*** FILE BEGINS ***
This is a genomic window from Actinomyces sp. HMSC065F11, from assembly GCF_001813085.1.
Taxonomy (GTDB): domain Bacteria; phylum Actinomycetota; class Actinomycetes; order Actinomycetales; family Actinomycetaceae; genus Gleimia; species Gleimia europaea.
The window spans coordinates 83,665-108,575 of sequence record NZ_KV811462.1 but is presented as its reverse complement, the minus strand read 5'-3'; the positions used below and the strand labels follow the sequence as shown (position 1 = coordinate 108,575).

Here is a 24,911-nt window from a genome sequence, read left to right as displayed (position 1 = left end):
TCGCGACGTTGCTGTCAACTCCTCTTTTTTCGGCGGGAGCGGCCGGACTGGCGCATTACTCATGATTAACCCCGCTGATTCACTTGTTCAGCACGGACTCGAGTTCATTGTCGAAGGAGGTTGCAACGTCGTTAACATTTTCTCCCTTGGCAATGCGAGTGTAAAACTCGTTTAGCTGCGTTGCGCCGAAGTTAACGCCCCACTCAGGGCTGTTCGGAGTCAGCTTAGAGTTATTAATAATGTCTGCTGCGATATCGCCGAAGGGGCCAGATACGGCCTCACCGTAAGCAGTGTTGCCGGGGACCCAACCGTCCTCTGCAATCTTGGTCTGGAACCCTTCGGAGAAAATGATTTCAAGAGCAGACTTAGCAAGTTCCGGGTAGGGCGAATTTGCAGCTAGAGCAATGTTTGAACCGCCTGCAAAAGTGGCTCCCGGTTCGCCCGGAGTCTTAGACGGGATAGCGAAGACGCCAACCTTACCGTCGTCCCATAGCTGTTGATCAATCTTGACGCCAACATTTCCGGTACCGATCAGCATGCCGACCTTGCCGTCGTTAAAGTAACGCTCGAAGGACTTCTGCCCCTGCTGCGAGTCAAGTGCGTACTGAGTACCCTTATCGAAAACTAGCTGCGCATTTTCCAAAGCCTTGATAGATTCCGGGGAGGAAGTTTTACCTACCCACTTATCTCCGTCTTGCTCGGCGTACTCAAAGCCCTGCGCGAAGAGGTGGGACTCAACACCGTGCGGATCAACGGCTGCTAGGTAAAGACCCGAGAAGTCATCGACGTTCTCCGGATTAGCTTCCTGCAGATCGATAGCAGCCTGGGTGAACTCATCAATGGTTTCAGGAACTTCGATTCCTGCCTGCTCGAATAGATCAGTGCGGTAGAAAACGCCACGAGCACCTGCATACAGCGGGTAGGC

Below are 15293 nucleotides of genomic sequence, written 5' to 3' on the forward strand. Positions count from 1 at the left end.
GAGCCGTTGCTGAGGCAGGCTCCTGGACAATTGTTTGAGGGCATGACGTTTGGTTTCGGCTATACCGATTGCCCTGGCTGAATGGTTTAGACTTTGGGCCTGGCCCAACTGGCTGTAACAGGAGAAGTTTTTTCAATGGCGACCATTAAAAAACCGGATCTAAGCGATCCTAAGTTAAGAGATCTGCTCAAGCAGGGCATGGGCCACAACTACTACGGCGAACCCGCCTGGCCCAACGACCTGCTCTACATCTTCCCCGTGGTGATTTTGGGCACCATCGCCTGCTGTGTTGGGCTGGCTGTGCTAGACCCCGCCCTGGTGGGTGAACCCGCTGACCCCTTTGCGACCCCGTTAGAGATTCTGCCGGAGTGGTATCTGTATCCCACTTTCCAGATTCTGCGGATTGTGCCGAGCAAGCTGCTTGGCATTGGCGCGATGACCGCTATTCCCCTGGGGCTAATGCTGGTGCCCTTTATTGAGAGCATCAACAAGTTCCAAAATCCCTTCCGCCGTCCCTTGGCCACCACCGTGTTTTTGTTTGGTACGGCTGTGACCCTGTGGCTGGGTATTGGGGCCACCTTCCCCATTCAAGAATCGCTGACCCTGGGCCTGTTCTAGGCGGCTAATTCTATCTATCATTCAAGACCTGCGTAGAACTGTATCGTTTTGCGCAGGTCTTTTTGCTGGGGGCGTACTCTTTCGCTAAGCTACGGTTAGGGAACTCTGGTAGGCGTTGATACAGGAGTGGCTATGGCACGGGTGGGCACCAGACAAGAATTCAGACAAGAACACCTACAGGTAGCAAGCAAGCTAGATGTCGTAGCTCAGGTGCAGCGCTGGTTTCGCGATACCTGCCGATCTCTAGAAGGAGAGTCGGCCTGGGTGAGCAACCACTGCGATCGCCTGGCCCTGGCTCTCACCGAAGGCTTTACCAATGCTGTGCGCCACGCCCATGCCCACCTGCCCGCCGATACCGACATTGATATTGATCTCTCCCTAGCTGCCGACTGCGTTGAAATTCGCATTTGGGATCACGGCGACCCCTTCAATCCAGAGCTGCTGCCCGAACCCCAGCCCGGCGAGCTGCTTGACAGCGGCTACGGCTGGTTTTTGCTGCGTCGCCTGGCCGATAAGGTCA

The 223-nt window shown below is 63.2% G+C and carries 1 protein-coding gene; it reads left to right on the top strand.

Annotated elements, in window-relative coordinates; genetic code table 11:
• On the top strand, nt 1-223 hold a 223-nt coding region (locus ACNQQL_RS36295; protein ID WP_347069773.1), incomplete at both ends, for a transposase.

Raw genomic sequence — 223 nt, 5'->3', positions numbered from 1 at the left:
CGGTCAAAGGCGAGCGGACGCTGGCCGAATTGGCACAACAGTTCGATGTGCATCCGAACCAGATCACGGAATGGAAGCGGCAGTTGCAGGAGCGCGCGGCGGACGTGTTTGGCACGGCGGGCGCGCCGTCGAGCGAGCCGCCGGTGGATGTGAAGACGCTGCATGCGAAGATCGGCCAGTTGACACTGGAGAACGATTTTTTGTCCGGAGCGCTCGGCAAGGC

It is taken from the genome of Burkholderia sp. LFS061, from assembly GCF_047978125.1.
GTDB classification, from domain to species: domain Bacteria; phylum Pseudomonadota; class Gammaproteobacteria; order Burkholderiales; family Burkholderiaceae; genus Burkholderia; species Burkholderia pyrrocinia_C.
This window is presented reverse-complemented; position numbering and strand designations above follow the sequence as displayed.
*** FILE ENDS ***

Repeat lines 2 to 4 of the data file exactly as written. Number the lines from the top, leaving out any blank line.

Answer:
Taxonomy (GTDB): domain Bacteria; phylum Actinomycetota; class Actinomycetes; order Actinomycetales; family Actinomycetaceae; genus Gleimia; species Gleimia europaea.
The window spans coordinates 83,665-108,575 of sequence record NZ_KV811462.1 but is presented as its reverse complement, the minus strand read 5'-3'; the positions used below and the strand labels follow the sequence as shown (position 1 = coordinate 108,575).

Here is a 24,911-nt window from a genome sequence, read left to right as displayed (position 1 = left end):